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In this exercise we’ll practice encoding manuscript descriptions, at three levels of complexity.

1. Reading the manuscript description

This description is of Bodleian MS. Add. A. 61, as published in Madan et al. 1895-1953. 1

It begins with a catalogue number, followed by a physical description of the manuscript. The next paragraph gives us the contents of the manuscript, De origine et gestis Regum Angliae by Geoffrey of Monmouth, as well as providing a rubric (‘Hic incipit…’) and the incipit, or the first few words of the text (‘Cum mecum multa…’). The last paragraph tells us a bit about the history of the manuscript, including ownership marks and information about how the library obtained the manuscript.

Go to the documents/xml folder and open the file msDescription.xml in oXygen. This file contains a basic TEI manuscript description with a header and the description in the body of the document. The manuscript description has been transcribed in paragraphs.

2. Encdoing the TEI Header

A few items need to be added to the TEI Header. Put your name in as indicated at "Header creation by" and "Encoded by", and put today's date where indicated as well.

Save this file as "msDescription-simple.xml". Close it and reopen "msDescription.xml". This will ensure that at the end of the exercise you have in your possession both the most simple version of the manuscript description, and the more complex one.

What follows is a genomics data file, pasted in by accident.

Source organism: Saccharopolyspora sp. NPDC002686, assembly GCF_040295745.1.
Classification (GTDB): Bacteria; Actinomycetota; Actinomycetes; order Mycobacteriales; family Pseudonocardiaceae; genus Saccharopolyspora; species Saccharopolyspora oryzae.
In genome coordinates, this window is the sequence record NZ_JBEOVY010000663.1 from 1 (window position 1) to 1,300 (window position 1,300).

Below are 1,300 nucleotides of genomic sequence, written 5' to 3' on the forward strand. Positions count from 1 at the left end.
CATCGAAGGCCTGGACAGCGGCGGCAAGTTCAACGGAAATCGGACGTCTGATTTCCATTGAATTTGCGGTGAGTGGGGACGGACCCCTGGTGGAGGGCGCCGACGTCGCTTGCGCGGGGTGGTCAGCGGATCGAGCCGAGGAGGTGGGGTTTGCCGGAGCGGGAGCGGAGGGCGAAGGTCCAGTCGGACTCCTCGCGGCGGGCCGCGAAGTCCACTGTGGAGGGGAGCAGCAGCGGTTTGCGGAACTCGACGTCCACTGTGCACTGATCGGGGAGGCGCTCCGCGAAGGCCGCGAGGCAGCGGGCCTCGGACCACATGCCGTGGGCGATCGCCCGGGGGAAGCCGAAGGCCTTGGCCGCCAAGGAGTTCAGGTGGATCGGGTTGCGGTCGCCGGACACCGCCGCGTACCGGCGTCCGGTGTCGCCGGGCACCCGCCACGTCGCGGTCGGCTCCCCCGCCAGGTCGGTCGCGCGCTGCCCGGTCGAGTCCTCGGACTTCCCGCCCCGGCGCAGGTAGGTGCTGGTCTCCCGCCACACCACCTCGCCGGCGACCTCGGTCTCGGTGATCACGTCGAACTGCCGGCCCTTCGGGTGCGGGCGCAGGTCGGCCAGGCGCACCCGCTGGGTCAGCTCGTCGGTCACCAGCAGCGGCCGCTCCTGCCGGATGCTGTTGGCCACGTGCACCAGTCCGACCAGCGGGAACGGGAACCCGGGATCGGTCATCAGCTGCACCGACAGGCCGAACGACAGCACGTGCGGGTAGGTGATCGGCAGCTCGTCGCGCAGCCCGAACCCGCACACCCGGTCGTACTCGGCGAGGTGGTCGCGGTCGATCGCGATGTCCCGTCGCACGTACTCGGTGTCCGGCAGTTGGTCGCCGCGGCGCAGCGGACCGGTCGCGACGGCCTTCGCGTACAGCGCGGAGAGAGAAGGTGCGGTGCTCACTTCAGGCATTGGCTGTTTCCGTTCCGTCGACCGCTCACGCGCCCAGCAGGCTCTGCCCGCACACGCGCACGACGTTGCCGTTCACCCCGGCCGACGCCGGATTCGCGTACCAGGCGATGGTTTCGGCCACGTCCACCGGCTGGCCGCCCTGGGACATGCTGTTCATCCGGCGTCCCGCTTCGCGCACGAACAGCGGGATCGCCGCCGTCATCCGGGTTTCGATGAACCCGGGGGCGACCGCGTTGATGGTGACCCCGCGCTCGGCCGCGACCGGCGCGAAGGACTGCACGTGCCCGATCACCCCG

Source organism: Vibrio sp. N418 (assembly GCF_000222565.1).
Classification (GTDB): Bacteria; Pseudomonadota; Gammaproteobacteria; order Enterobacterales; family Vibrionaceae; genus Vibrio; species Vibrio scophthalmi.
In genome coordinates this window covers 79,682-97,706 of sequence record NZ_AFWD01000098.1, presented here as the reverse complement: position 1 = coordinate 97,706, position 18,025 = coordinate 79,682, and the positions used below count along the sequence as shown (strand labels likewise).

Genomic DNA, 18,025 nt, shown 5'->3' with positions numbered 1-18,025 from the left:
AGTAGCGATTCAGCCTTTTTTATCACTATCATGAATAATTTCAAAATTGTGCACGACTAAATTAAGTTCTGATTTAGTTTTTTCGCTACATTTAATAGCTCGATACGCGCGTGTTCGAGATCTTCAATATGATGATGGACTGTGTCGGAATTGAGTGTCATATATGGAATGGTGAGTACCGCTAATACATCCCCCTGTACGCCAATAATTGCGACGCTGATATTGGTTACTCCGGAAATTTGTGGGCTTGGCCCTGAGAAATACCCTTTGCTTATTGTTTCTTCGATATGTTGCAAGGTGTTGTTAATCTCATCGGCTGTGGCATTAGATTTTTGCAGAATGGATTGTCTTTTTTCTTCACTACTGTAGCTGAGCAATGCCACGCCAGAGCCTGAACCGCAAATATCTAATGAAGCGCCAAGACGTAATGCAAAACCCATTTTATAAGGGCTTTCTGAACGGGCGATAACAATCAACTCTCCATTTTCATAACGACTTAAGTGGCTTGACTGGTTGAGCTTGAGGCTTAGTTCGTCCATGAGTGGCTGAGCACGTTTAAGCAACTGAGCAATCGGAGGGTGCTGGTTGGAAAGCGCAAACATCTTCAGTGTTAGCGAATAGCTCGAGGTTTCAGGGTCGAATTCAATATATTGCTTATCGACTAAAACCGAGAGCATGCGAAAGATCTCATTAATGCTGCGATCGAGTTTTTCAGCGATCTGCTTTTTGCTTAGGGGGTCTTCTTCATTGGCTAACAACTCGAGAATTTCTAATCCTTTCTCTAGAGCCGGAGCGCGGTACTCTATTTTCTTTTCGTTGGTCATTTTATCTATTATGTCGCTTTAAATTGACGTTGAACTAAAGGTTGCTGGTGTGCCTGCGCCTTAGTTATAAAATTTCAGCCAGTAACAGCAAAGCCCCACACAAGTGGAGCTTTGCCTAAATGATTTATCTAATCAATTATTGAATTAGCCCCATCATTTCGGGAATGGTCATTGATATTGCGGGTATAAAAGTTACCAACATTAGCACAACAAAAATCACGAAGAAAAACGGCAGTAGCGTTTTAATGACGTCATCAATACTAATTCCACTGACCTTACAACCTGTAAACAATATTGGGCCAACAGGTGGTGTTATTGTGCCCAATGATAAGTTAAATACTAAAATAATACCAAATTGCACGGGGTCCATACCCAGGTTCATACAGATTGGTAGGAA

3. Adding Complexity

In the next part of the exercise we shall replace the <p> tags with appropriate special-purpose elements, and add some of the phrase-level elements available when the manuscript description module is in use: <msContents>, <physDesc>, and <history>. The <msIdentifier> will remain unchanged.

We will have to re-arrange the text provided in the printed description somewhat. <msDesc> requires a specific order to its child elements. In this instance we will have <msContents> followed by <physDesc> followed by <history>. First, move the second paragraph (‘Hic incipit…’) to above the first paragraph (In Latin…).

Put the relevant elements around each paragraph. Keep the <p> tags, as they are required for validation.

Next, we’ll see that the information in the three paragraphs is not strictly organized according to the divisions described in TEI. The fact that the manuscript is in Latin is an issue of its textual contents, not of its physical construction, so move “In Latin” from <physDesc> to <msContents>. The fact that the manuscript was written in the 13th century in England is an issue of its history, not its physical description, so move that information into the <history> section. Your file should now look something like this:

Finally, let’s fill in some basic phrase-level elements to specifically identify some of the information contained in the different sections.

<msContents> contains two quotes (<quote>), one title (<title>), and one author (<author>). Mark them accordingly. In those cases where there are formatting characters setting particular text apart (for example, the single quotation marks around quotes), remove them. Formatting characters will be provided by the stylesheet.

<physDesc> contains a term that indicates what material (<material>) the manuscript is made of. Mark the term accordingly.

<history> contains information about the place and date of the origin of the manuscript (<origPlace> and <origDate>). It also contains two quotes (<quote>) from the manuscript. Mark all of these accordingly.

When complete, your file will look something like this: